4. Did I mention I…

Special Appearance by...

"Honey, look at this National Enquirer! Do you see how bad Hillary looks? Just so ugly!"

This was an actual comment I heard a mother say to her teenage daughter as she came through my checkout line at the grocery store where I work.

Now, I have a lot of strange, odd, and even appalling things happen to me at my "day job". Coupons have been thrown, threats have been made, jobs have been offered from backs of cars. You name it, it's happened to me. But this took the cake.

This is just one in a group of many disparaging comments I've heard in the last few months about a woman's appearance. It's nothing new, sure, but I've had it.

Regardless of who you're going to vote for in this year's election (and you should vote), a person's appearance does not affect their ability to lead and should not affect how you vote. These comments go way beyond that, however. I strongly believe and have plenty of evidence to prove that the former Secretary …

Too Many Movies

“I can never read all the books I want; I can never be all the people I want and live all the lives I want. I can never train myself in all the skills I want. And why do I want? I want to live and feel all the shades, tones and variations of mental and physical experience possible in my life. And I am horribly limited.”― Sylvia PlathThe Unabridged Journals of Sylvia Plath

I read this quote for the first time about a year ago, and I have never related to anything more in my life.

I'm like most people: I love books, TV, travel, music and, more than anything, movies. I'm interested in current events, science, nature, politics, and the lives of fascinating people. These interests create a huge problem.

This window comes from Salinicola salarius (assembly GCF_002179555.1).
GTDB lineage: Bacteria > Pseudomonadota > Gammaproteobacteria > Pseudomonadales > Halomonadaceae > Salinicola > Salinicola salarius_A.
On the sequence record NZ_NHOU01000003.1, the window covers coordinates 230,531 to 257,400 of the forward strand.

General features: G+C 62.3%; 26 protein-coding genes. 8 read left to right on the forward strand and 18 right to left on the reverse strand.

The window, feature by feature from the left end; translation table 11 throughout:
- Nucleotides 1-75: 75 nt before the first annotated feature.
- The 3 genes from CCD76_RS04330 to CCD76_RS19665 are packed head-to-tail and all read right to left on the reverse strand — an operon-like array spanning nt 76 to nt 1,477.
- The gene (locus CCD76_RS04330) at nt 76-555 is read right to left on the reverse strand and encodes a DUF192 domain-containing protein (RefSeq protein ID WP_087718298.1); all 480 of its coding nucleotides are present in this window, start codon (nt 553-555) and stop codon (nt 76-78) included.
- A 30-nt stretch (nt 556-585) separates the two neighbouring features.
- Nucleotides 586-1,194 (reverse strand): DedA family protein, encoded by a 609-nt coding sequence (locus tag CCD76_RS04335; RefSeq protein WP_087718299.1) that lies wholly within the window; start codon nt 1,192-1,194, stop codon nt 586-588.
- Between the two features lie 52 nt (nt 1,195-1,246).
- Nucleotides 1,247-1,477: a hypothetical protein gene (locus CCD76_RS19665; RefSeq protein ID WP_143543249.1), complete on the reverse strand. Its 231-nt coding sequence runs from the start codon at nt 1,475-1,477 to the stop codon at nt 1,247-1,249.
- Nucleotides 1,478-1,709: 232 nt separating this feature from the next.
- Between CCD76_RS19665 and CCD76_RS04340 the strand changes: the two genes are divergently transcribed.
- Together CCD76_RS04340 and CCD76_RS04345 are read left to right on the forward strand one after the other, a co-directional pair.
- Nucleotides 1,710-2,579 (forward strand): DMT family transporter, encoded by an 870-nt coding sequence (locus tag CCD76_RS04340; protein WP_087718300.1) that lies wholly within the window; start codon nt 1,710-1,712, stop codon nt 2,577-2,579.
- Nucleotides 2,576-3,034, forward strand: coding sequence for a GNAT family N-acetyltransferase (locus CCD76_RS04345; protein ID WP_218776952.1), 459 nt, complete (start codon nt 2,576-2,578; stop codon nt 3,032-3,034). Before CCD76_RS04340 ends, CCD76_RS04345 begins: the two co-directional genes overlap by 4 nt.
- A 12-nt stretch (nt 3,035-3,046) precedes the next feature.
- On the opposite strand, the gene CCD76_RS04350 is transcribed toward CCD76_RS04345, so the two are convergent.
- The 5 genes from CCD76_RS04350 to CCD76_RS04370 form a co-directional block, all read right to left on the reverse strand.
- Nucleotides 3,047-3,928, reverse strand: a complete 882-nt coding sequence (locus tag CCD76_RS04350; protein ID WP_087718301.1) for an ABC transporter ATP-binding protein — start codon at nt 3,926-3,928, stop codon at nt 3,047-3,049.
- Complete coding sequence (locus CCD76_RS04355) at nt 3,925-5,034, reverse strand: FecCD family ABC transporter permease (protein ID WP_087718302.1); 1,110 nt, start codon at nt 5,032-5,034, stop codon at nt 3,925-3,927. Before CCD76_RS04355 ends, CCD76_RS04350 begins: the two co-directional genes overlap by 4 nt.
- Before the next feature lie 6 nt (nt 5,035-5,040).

The world is HUGE, and there are too many books (129,864,880+), too many TV shows (over 400 scripted shows in 2015 alone), too many albums to listen to (here's a list of just the ones released in 2015) and, most dreadful of all, too many movies (500k+) for me to consume in my…

In Defense of the Trigger Warning

As I sat down in one of my film classes today, my professor did something that surprised me. Before screening Gus Van Sant's Elephant, a film inspired by the 1999 shooting at Columbine, she gave a warning, offering anyone who may be negatively affected by the film because of past trauma the opportunity to watch an alternative film for credit. She continued to warn the class about an upcoming film we would be screening later, mentioning the themes of sexual assault and offering another alternative film to screen.

I don't remember when I first started seeing "trigger warning" on the Internet. The tag, most commonly used on sites like Tumblr to warn people of content that contained explicit references to things like drugs, eating disorders, suicide, abuse, and other elements that people who have gone through trauma may find upsetting.

Though I never had to stay away from anything with a trigger warning, I definitely understand the value of the phrase. I even put a warni…

On Making a Movie (in 54 hours)

I have this theory that not a single person on this Earth would say no to the question, "do you want to help make a movie?". I've never met a person who doesn't like movies, and what fan wouldn't want to be a part of something they love?

Here's the deal, though: movies are work. Anybody who thinks making a movie is just pointing a camera and playing pretend is so, so wrong. How do I know this? I've done it.